Reading the editorial at the back of the June 7, 2010, ENR about the lessons being learned in the oil disaster in the Gulf of Mexico reminded me that we’ve been pretty fortunate as a whole in the curtain wall and window world.
Decisions made due to financial and schedule pressures are all too real in this business as they are in any other. While such factors are probably huge in scale in other industries, in the curtain wall or glazing industries they haven’t led to the type of disasters where public safety or well-being have been jeopardized. And may God grant us the blessing they never will.
A quote from the editorial brought home to me the curtain wall tie-in: “The U.S. hasn’t reconciled the idea that engineers can render miracles – cloud-piercing towers, low-cost instantaneous digital communications, deep-sea drilling – with the idea that each fresh miracle hurls us into unfamiliar territory.” “…the Gulf of Mexico … will be remembered as the place where engineering prestige dipped to a new low in an age known for disasters as much as for progress.”
We’re a little bit lucky in this business. When involved with a professional engineer, it’s usually on the structural side of the business, and a lot of peace of mind can follow. Shop drawing preparation ought to be done hand in hand with a structural engineer as every bit the player as the fab and field people. Calculations verifying the size of the frame members, the suitability of the anchor design, and the overall adequacy of the construction are all critical. It’s a pretty safe bet that the wall when installed that way will stay on the building and perform as intended, at least from a structural standpoint.
Fortunately, building codes, project specifications, and more importantly, industry standards, make sure that compliant walls can eliminate most of the bad things from ever happening. New technologies keep appearing, too. Warm-edge spacers, blast- and hurricane-resistant walls, cable walls, glass mullions, etc., all require some degree of engineering to assure they work as intended. One of the fun things about going to the testing laboratories is to see the inventiveness of other systems, especially some of the anchor configurations that are developed, not to mention the wall systems themselves.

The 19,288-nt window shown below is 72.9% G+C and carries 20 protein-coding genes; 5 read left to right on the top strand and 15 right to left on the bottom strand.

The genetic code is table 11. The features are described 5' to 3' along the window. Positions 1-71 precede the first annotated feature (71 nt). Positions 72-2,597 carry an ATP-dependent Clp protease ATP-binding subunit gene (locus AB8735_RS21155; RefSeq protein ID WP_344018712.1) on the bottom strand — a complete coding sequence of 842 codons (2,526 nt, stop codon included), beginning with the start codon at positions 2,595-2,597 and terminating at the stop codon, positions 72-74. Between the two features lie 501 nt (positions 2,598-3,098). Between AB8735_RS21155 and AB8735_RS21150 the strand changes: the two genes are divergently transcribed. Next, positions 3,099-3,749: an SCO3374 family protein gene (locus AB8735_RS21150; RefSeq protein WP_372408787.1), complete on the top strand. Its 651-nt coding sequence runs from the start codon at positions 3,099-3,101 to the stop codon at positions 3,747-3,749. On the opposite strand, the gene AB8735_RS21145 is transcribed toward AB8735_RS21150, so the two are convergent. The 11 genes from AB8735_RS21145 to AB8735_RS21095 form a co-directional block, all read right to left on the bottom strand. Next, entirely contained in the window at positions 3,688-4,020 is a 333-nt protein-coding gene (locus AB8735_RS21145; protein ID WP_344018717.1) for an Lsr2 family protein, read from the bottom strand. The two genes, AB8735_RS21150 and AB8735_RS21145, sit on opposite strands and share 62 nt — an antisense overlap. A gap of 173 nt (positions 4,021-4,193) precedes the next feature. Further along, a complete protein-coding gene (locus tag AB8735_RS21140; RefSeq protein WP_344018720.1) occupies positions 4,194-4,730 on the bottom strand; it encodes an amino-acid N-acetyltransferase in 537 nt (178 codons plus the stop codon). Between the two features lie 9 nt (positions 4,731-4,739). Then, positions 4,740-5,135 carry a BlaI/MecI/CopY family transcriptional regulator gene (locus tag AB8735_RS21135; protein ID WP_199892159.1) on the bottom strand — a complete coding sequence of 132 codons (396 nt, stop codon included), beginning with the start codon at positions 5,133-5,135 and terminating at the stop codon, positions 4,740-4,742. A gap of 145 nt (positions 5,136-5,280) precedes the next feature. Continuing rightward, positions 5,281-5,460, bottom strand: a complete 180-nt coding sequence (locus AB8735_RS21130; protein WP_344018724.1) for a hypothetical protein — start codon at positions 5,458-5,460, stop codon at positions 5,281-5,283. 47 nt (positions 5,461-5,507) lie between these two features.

As static as the wall may appear, there are still a lot of dynamic forces in play:
- Wind loads are always with us, sometimes just a slight breeze, but at other times in the form of tornadoes, straight-line wind bursts or hurricanes.
- Thermal loading also causes framing to expand and contract over seasonal or daily temperature swings.
- Building frame movement, either from the wind loads the curtain wall passes into the frame or from seismic activity, or from frame shrinkage or occupant loads deflecting a slab edge beam.
All of these things have to be accounted for in frame-member-to-frame-member connections, as well as creating expansion and fixed anchoring conditions tying the wall back to the building.
While most companies have “engineering” departments, often these are not fully staffed with licensed engineers. That’s not a deficiency, because more often than not, the systems designed and drawn by these staffs are reviewed and checked by a licensed P.E., thus the “life and safety of the general public” is addressed. And thankfully, in more times than not, that system, including the “checks and balances” of submitting calculations for review by the project engineer, hasn’t failed us.
One of the backstops to assure “the system” works before it ever gets put up on a building is testing, be it manufacturer or independent third-party testing. Mockup testing is an awfully expensive proposition, but it’s always been my belief that no one has yet built a mockup where nothing was learned. Yes, there may have been mockups or tests that passed the first time through. In those instances, the lesson learned was, “We did it right.”
Please don’t be the one to suggest a mockup or testing shouldn’t be done. One of the lessons learned is that sometimes it’s not done right, requiring revisions to materials or assembly methodologies. At times, the field will get an idea of things they can do to maximize their efficiency, which can lead to lower field installation costs. For owners and architects, once the wall passes the testing, they learn their wall contractor knows how to put up and install the wall, and they’ll get what they paid for.
It’s a costly proposition, and usually jumps out to an owner looking to cut costs, but it is a way of assuring everyone involved that it can be done correctly. And in the end, it can save the cost of a mockup if/when a flaw is found.
The single biggest factor in making sure all this works: the people that make up this industry want to get it right. All of us look to cut costs, improve efficiencies, and find better, cheaper and faster ways of doing things. But I have yet to hear any stories or witness first-hand someone talking about a decision dealing with structural integrity that would cut that corner to save even a single dollar. If they exist, I hope they’re tarred and feathered on their way out of Dodge.
But for the “getting it right” part: may God grant that blessing will always be a part of this business, too.